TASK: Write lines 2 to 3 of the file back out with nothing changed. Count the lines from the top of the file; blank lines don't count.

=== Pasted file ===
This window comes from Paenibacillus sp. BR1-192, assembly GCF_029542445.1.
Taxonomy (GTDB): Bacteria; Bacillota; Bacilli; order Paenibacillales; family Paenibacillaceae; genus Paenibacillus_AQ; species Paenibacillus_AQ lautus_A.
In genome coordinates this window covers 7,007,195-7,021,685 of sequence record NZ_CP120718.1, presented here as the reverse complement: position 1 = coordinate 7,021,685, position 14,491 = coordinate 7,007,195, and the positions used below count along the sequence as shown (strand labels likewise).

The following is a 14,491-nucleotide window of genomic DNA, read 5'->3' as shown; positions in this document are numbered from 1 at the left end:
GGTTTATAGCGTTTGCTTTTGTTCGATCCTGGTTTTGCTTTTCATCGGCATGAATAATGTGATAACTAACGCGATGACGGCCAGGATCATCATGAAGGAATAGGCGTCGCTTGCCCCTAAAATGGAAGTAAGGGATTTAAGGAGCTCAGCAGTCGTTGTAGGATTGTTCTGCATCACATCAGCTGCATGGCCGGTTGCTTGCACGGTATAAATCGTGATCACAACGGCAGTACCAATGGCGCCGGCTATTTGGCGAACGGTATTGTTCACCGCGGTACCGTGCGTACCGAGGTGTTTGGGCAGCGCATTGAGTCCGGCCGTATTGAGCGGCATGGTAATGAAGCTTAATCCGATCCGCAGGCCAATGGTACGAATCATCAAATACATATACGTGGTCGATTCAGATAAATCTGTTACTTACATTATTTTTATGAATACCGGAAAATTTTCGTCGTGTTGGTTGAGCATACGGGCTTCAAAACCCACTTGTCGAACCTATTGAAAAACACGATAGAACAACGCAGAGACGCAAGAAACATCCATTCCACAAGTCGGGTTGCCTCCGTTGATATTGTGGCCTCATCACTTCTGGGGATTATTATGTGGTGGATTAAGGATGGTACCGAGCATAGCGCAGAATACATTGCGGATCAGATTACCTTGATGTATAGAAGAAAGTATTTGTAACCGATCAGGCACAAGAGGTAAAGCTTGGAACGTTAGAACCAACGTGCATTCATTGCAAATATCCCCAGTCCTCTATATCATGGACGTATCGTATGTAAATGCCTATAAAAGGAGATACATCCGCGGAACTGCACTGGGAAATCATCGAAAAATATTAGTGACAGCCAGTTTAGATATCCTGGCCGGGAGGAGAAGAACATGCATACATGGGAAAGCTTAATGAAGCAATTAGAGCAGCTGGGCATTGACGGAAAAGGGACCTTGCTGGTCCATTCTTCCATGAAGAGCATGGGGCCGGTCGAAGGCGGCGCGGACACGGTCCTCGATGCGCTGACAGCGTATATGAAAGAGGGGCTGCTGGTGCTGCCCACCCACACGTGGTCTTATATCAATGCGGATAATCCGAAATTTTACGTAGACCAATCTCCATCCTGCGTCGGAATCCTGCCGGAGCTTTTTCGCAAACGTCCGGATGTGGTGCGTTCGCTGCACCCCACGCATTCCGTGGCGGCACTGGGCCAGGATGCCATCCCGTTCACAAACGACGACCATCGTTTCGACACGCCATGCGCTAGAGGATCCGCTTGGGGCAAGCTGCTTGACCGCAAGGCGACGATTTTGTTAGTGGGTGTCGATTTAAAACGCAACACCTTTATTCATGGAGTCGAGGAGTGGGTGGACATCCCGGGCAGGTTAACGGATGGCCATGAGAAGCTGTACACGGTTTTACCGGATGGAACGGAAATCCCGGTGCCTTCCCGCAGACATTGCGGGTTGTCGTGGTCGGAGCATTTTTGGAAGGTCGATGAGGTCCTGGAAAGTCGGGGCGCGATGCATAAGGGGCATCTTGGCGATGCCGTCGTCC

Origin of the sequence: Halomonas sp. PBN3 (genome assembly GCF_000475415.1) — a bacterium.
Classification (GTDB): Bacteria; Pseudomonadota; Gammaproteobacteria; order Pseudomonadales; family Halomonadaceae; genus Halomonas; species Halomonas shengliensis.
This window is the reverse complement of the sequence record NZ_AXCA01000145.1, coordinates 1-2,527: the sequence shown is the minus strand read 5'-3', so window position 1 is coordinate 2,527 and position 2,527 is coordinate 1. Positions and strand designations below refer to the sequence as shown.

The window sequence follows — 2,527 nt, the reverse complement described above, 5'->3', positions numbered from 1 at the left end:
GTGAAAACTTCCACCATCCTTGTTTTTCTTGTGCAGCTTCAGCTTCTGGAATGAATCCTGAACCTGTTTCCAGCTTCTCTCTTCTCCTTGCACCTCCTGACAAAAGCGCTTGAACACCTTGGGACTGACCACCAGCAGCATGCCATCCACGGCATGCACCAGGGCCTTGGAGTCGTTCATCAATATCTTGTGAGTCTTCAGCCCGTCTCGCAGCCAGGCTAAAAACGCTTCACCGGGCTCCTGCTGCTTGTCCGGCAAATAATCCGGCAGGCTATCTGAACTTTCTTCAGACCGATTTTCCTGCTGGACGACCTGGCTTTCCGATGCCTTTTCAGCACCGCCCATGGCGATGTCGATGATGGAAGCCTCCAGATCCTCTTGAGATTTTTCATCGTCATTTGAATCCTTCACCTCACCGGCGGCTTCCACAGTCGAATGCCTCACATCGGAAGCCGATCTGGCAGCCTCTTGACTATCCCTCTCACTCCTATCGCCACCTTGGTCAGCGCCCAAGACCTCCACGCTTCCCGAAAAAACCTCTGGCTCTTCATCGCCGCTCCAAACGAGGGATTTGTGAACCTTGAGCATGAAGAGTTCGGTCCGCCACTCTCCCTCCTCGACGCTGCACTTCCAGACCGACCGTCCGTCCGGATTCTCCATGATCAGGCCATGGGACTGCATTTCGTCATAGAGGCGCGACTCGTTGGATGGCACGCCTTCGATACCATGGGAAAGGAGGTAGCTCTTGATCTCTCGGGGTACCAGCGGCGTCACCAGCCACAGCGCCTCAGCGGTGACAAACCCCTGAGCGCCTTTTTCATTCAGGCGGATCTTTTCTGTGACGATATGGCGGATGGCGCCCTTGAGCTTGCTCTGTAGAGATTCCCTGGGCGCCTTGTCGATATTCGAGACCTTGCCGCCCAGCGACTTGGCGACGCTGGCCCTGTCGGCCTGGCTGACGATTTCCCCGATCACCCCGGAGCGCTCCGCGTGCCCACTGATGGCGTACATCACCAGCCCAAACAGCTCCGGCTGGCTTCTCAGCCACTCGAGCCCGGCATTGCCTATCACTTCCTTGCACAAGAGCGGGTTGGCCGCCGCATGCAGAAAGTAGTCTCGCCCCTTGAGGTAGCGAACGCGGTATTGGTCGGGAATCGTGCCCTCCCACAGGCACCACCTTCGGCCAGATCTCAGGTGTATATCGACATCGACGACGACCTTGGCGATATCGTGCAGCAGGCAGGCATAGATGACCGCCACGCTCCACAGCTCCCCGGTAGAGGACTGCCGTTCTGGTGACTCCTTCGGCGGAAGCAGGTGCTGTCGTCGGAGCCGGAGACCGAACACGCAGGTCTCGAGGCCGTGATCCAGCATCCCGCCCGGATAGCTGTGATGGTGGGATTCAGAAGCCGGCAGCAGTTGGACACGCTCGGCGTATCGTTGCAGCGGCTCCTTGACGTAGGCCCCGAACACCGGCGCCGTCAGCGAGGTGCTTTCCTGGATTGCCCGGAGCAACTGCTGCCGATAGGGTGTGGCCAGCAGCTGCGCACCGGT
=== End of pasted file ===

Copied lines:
Taxonomy (GTDB): Bacteria; Bacillota; Bacilli; order Paenibacillales; family Paenibacillaceae; genus Paenibacillus_AQ; species Paenibacillus_AQ lautus_A.
In genome coordinates this window covers 7,007,195-7,021,685 of sequence record NZ_CP120718.1, presented here as the reverse complement: position 1 = coordinate 7,021,685, position 14,491 = coordinate 7,007,195, and the positions used below count along the sequence as shown (strand labels likewise).